Andrew Weatherall is alive, and thriving in my storage unit

I’m what most people would more than likely call a “techno nerd”. For instance, I’ve got every Warp release, from the first Forgemasters 12″ up through the mid-2000s. I have all the Global Communication records, everything on General Production Recordings, all the Rephlex shit, blah blah blah, etc etc etc.  And when I like a label or artist, I make sure I own everything they do. For instance, I possess every fucking track, production, remix, and fart that Andrew Weatherall has ever released. He is the main reason I am here right now, writing about my intentions, and wondering if I’m at a point where I should discuss my own little record store that hides away in a small town storage unit, tucked away on a quiet street in America. When Weatherall died, it really devastated me. His death slammed into me harder than any other artist’s passing in my life. Prince dying was tough for me, but nowhere near in the same way Weatherall has affected my being.

I first discovered Lord Sabre in 1990, at a Depeche Mode concert, where his remix of Happy Mondays’ “Hallelujah” was pumping out of the speakers. Everyone around me was like, “what the holy fuck is this??” We all had a moment, but maybe none of them were as profoundly changed as I was. A chick standing behind me yelled into my ear who it was, but didn’t mention it was a Weatherall mix. I spent the rest of the summer tracking it down, and once I did, my future started taking shape. Each time I went to the record store it seemed like another Weatherall remix emerged. And another. Yet another. Each one better than the last. By the time his Flowered Up remixes appeared I was in full-on obsession mode. From that moment forth, it made imminent sense to forge punk with dance, and piss on anyone who said you couldn’t. Music became about the energy, the vibes. My punk-y background could mingle with rave culture, and anyone who didn’t get it was a square. I kinda still feel that way. Weatherall solidified that. My entire record collection is a homage to an idea Weatherall introduced me to. Once I read interviews with him, and experienced his sense of humor, I learned that music fell into two distinct genres: good or bad. Anything else was just bullshit talk that meant nothing. The guy meant a lot to me, I’ll just put it that way. He’s the ultimate inspiration to me, even in his untimely death.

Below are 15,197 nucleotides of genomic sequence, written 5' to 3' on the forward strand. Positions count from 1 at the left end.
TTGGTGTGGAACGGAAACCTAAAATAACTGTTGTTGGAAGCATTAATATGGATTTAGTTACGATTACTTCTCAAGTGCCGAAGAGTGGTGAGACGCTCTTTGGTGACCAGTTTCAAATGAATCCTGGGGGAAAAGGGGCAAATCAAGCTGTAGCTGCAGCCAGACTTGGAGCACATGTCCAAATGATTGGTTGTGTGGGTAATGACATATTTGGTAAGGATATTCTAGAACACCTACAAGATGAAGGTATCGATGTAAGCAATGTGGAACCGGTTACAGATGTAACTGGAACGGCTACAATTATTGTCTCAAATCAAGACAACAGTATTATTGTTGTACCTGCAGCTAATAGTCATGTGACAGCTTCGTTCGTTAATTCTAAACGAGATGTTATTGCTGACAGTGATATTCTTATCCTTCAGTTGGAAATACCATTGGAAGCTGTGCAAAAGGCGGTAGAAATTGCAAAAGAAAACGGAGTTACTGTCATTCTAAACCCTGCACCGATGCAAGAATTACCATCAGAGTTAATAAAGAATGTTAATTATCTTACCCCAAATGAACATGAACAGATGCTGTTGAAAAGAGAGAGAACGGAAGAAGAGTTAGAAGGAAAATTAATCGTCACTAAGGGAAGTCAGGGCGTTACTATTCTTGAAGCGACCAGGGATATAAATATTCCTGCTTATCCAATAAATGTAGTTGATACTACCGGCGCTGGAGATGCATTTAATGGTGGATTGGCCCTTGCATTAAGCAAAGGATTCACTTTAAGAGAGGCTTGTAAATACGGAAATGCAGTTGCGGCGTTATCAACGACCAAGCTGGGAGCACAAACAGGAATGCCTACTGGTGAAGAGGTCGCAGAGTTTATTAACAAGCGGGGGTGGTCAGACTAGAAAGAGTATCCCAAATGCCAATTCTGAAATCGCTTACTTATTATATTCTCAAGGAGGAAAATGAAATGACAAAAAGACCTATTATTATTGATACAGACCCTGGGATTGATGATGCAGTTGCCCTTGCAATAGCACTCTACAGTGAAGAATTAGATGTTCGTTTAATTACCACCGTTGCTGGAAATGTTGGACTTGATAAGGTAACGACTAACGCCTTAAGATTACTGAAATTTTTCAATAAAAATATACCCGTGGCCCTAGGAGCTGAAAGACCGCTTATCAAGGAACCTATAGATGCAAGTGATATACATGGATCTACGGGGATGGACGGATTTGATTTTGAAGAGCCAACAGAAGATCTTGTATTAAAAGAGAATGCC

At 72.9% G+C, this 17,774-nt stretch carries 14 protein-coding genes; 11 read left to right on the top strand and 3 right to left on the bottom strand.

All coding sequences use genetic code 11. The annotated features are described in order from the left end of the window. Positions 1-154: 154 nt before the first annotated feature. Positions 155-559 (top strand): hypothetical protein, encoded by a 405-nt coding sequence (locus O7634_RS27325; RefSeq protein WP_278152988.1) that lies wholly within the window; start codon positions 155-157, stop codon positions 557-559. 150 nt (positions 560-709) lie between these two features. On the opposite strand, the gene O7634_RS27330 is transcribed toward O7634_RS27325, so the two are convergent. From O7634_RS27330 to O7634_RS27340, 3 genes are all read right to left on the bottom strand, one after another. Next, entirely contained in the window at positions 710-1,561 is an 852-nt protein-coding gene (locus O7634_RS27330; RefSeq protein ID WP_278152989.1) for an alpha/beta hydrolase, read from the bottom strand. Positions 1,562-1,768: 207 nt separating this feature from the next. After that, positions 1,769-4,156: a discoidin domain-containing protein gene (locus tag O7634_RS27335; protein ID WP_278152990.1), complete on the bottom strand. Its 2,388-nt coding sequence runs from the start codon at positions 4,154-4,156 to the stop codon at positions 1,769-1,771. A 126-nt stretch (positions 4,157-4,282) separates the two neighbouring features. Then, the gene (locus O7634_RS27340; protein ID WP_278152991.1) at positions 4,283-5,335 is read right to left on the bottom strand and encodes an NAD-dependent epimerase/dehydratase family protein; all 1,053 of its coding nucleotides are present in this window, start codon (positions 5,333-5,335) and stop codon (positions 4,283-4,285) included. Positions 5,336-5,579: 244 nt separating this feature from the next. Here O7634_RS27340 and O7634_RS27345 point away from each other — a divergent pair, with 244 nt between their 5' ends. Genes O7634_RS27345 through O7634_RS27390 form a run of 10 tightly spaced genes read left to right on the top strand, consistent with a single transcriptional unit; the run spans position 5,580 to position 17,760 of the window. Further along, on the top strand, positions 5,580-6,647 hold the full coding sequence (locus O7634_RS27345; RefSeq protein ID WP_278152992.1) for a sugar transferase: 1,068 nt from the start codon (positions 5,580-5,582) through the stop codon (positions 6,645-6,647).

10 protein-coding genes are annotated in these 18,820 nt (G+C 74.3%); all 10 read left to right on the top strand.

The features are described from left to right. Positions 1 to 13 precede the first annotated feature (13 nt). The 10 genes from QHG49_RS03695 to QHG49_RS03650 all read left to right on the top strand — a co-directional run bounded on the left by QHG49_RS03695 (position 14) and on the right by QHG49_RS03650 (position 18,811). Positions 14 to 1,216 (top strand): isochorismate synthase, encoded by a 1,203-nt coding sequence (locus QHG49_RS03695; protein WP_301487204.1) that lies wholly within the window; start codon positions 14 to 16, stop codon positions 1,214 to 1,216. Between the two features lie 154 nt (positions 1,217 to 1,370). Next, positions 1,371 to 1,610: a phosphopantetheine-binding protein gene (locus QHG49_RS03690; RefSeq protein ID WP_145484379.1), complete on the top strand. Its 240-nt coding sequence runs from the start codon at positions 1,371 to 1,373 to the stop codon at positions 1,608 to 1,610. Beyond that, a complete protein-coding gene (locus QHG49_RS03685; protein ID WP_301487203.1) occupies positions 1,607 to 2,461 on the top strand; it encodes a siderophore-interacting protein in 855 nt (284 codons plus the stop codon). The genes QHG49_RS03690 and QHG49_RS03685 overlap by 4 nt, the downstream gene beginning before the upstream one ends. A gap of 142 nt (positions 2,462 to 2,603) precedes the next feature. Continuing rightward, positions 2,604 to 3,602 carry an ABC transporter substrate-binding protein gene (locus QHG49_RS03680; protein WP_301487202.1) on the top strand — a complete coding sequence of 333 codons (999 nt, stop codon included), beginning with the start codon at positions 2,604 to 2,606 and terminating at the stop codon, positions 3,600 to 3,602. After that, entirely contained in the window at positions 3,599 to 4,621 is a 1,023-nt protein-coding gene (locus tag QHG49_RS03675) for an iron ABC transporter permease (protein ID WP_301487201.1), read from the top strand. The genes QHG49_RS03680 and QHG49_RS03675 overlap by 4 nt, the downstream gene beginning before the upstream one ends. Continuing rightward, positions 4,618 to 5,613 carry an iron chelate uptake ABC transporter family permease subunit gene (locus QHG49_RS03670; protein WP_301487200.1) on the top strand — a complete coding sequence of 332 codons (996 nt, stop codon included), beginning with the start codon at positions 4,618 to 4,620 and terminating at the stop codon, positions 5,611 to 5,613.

Even though I enjoy dissecting and pontificating art and human behavior, I’m going to try and keep my rambling as to-the-point as possible. I’ll probably fail, and you should call me on it in the comments. Please let me know what you think! 

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